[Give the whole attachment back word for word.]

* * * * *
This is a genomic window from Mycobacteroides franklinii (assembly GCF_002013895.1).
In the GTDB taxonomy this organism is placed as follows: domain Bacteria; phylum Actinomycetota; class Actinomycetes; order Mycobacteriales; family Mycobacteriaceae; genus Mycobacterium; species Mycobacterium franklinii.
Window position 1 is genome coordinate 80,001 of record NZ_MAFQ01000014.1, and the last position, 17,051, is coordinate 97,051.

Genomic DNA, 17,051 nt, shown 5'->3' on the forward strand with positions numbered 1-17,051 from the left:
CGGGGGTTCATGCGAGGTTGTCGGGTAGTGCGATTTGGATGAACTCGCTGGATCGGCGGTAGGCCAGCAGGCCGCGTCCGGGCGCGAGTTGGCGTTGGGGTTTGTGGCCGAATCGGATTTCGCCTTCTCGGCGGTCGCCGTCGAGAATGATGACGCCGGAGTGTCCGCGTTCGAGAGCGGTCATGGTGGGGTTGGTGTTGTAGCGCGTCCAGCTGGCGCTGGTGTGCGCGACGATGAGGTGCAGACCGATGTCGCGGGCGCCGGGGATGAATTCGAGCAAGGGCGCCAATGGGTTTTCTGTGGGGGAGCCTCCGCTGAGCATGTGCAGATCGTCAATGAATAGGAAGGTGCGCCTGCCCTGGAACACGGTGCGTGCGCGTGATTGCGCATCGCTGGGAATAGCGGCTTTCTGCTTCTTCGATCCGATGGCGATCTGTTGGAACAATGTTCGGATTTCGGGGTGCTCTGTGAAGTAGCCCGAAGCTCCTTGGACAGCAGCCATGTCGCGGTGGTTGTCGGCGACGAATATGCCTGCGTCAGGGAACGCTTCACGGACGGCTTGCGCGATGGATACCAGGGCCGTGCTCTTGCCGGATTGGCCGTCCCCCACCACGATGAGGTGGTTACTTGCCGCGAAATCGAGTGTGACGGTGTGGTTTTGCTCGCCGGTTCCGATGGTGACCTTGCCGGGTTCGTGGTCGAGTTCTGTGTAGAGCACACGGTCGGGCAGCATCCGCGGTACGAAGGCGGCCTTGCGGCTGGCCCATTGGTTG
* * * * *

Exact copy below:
This is a genomic window from Mycobacteroides franklinii (assembly GCF_002013895.1).
In the GTDB taxonomy this organism is placed as follows: domain Bacteria; phylum Actinomycetota; class Actinomycetes; order Mycobacteriales; family Mycobacteriaceae; genus Mycobacterium; species Mycobacterium franklinii.
Window position 1 is genome coordinate 80,001 of record NZ_MAFQ01000014.1, and the last position, 17,051, is coordinate 97,051.

Genomic DNA, 17,051 nt, shown 5'->3' on the forward strand with positions numbered 1-17,051 from the left:
CGGGGGTTCATGCGAGGTTGTCGGGTAGTGCGATTTGGATGAACTCGCTGGATCGGCGGTAGGCCAGCAGGCCGCGTCCGGGCGCGAGTTGGCGTTGGGGTTTGTGGCCGAATCGGATTTCGCCTTCTCGGCGGTCGCCGTCGAGAATGATGACGCCGGAGTGTCCGCGTTCGAGAGCGGTCATGGTGGGGTTGGTGTTGTAGCGCGTCCAGCTGGCGCTGGTGTGCGCGACGATGAGGTGCAGACCGATGTCGCGGGCGCCGGGGATGAATTCGAGCAAGGGCGCCAATGGGTTTTCTGTGGGGGAGCCTCCGCTGAGCATGTGCAGATCGTCAATGAATAGGAAGGTGCGCCTGCCCTGGAACACGGTGCGTGCGCGTGATTGCGCATCGCTGGGAATAGCGGCTTTCTGCTTCTTCGATCCGATGGCGATCTGTTGGAACAATGTTCGGATTTCGGGGTGCTCTGTGAAGTAGCCCGAAGCTCCTTGGACAGCAGCCATGTCGCGGTGGTTGTCGGCGACGAATATGCCTGCGTCAGGGAACGCTTCACGGACGGCTTGCGCGATGGATACCAGGGCCGTGCTCTTGCCGGATTGGCCGTCCCCCACCACGATGAGGTGGTTACTTGCCGCGAAATCGAGTGTGACGGTGTGGTTTTGCTCGCCGGTTCCGATGGTGACCTTGCCGGGTTCGTGGTCGAGTTCTGTGTAGAGCACACGGTCGGGCAGCATCCGCGGTACGAAGGCGGCCTTGCGGCTGGCCCATTGGTTG